Academic journal article Style

Shakespeare's Projected Persons

Academic journal article Style

Shakespeare's Projected Persons

Article excerpt

What skills did Shakespeare need to acquire in order to create the illusion of inwardness, the sense that his characters are "round" or multidimensional or that they reveal self-consciousness or "interiority" or "subjectivity" or that emotion and thought seem to be "internalized" in them? By what agency are such flat, apparently one-dimensional figures as Julia and Talbot and Titus reinvented within a decade as Juliet and Hotspur and Hamlet?(1)

Shakespeare employed a variety of imaginative means to create illusions of such sophistication. A leading device was to describe and depict characters from mor than one point of view: so Richard of Bordeaux is "landlord of England"(2) to Gaunt, a shooting star falling from the sky to Salisbury, a gentle soul patiently enduring grief to York, and, to himself, at one moment "a deputy elected by the Lord" (3.2.57) and at another a fooling "Jack of the clock" (5.5.60). The increasingly resourceful playwright also discovered that an illusion of depth was created when stock figures were fused or confluted. Falstaff appears to develop an inner being because he is a canting Puritan as well as Riot, fool, and miles gloriosus. Shakespeare even learned to pretend that his characters might have a past: "Then was Jack Falstaff, now Sir John, a boy, and page to Thomas Mowbray, Duke of Norfolk" (2 Henry IV 3.2.22-24). In addition, Shakespeare augmented the stereoptic illusion by allowing the interplay of realistic, allegorical, and supernatural elements within the same character: Iago is simultaneously an ambitious soldier rebuffed in his quest fo position, a machiavel, and even ("I bleed, sir, but not killed" [5.2.289]) an embodiment of demonic forces. Moreover, Shakespeare inventively explored the resources of language and rhetoric. His characters appear to simulate introspection by engaging in soliloquies of debate. Shakespeare learned to tailor linguistic registers to specific characters and he eventually discovered that he could endow a selected few of his creations with unique patterns of imagery and metaphor. As he progressed as a playwright, Shakespeare seems to have placed increasing importance on the engendering of inwardness. The Henry V plays are so rich in event and so thick with drums, excursions, and declamation that they leave little opportunity for reflection, while Richard II and the succeeding histories offer much thinnet plots and consequently conserve space for their major figures to discuss and display emotion (Turner 28).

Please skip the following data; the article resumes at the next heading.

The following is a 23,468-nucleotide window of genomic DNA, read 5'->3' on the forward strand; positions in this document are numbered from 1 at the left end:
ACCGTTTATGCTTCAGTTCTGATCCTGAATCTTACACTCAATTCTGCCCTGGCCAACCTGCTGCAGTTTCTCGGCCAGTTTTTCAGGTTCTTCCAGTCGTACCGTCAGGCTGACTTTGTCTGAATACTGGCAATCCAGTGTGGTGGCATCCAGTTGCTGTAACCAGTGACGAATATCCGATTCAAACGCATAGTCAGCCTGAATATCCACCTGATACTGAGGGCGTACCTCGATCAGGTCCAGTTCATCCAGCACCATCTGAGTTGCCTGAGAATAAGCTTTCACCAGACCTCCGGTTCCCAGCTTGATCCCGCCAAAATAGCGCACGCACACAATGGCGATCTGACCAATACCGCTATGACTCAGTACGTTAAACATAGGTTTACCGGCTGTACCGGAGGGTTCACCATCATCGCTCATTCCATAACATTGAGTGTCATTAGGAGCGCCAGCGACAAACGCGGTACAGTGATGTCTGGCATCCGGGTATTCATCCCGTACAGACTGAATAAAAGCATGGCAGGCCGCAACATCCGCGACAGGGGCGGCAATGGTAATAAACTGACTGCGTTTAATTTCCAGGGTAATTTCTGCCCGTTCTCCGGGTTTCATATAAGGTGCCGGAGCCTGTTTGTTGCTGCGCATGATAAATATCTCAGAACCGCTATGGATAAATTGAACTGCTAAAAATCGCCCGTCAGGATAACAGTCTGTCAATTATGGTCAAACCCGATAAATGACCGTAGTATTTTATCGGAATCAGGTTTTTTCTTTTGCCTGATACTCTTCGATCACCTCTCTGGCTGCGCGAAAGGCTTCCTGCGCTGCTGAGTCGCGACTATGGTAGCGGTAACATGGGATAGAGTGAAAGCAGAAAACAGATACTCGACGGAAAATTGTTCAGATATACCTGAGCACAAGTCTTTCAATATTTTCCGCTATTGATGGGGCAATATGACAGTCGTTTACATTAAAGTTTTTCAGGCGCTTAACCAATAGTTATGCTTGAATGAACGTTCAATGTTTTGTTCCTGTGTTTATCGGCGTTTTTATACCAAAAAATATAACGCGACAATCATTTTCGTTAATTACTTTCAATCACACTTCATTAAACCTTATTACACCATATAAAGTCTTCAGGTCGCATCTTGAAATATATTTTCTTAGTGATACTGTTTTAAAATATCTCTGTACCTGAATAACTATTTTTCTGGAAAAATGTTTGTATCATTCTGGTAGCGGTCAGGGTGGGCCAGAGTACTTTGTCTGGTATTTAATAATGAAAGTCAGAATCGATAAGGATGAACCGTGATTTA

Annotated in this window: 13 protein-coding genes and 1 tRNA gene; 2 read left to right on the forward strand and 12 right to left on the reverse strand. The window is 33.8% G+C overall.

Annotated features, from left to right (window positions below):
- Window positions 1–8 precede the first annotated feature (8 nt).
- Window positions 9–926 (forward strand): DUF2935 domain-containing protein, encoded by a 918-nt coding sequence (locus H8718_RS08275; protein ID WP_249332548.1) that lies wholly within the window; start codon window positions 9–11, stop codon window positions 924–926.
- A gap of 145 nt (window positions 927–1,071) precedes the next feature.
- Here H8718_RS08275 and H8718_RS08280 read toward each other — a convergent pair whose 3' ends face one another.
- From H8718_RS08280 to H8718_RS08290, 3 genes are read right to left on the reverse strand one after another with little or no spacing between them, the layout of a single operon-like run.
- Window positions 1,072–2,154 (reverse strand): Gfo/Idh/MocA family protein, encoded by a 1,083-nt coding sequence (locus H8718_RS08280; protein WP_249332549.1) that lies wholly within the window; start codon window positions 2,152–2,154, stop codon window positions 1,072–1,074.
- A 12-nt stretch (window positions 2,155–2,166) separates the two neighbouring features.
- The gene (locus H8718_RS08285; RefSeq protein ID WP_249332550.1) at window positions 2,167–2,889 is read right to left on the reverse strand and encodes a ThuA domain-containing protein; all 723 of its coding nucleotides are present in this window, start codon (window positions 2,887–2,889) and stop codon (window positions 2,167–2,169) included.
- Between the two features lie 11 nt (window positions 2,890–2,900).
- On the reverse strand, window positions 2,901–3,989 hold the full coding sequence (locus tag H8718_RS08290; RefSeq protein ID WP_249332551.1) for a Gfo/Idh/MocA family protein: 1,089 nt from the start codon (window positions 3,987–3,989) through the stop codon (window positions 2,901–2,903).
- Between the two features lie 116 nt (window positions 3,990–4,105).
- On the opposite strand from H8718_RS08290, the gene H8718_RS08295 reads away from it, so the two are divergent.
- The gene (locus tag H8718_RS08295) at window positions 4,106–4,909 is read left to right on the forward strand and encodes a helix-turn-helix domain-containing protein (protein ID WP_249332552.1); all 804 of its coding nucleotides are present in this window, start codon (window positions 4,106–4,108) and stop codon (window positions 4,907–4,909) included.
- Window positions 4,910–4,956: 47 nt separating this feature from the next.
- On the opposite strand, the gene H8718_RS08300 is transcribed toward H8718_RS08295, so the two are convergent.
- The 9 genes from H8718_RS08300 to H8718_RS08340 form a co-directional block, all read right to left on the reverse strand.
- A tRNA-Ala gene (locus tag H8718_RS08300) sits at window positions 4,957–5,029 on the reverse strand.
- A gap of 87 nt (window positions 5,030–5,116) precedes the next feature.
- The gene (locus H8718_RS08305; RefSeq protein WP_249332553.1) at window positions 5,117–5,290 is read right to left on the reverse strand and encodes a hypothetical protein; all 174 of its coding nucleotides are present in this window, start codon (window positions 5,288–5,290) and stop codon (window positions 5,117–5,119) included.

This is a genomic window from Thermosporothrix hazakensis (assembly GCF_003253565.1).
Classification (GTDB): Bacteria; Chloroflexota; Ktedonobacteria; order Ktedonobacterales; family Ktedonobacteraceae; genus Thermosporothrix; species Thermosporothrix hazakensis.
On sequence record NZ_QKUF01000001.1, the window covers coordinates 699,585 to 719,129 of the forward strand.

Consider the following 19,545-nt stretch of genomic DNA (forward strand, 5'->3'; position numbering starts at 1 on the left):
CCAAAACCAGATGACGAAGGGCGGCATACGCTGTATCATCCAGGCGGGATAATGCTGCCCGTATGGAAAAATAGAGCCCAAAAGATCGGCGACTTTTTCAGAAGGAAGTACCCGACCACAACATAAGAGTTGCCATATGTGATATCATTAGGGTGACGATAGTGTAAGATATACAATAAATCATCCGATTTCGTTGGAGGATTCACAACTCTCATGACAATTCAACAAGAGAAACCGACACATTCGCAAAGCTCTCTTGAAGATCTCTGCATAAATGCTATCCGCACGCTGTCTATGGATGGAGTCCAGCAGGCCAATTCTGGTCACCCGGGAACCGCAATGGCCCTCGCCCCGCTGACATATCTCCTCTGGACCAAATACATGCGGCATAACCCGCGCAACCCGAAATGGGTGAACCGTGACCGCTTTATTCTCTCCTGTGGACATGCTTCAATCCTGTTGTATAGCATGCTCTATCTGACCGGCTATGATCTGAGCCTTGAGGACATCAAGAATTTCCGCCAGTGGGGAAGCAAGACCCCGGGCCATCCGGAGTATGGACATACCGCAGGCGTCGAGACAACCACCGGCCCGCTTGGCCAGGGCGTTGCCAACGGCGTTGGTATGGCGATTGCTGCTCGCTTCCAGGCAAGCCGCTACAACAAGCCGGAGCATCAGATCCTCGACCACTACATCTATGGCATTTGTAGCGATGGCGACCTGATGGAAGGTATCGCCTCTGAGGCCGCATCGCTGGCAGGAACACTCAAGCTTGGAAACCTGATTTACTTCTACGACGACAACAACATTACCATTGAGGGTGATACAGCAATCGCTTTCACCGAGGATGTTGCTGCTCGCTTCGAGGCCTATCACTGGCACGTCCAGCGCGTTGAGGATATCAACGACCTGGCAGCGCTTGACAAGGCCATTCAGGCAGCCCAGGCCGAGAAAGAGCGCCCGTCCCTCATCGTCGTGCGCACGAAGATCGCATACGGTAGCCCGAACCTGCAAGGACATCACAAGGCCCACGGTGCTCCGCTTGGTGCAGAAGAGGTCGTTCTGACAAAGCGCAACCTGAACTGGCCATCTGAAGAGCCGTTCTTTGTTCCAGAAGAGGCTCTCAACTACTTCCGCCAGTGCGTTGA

To this incomplete list should be added still another illusion-sharpening technique, one that is well known to actors and audiences but that does not see to have been formally discussed or named. Sometime during the 1590s, Shakespear mastered what might be called invention within invention, or second-order creation. By this technique, one character projects or invents a second character who does not appear on stage and for whom no casting is necessary. These second-order creations, or projected persons, although often vivid in themselves, are not autotelic but instead serve to add dimension to the action proper and, particularly, to the character who invokes them. They may be as dar and mysterious as the "wild Half-can that stabbed pots" (4.2.16-17)--or "Potts''(3)--who is mentioned by Pompey in Measure for Measure, or as colorfull elaborated as Mercutio's Queen Mab in Romeo and Juliet. Once Shakespeare graspe the idea of the projected person, he discovered that it was a technique that could be adapted to suggest that there is more to his characters and more to hi culture than could possibly be represented on the stage.(4)

The utility of this device may be illustrated by a scene in The Merchant of Venice when Shylock suddenly acquires new dimension. Jessica has run off with Lorenzo, and the Venetian bystanders badger Shylock about his loss. Shylock first hears tidings that cause him to rejoice and at the next moment is the unwilling recipient of information that plunges him deep into despair, so that his spirits are alternately elevated and then dashed. …

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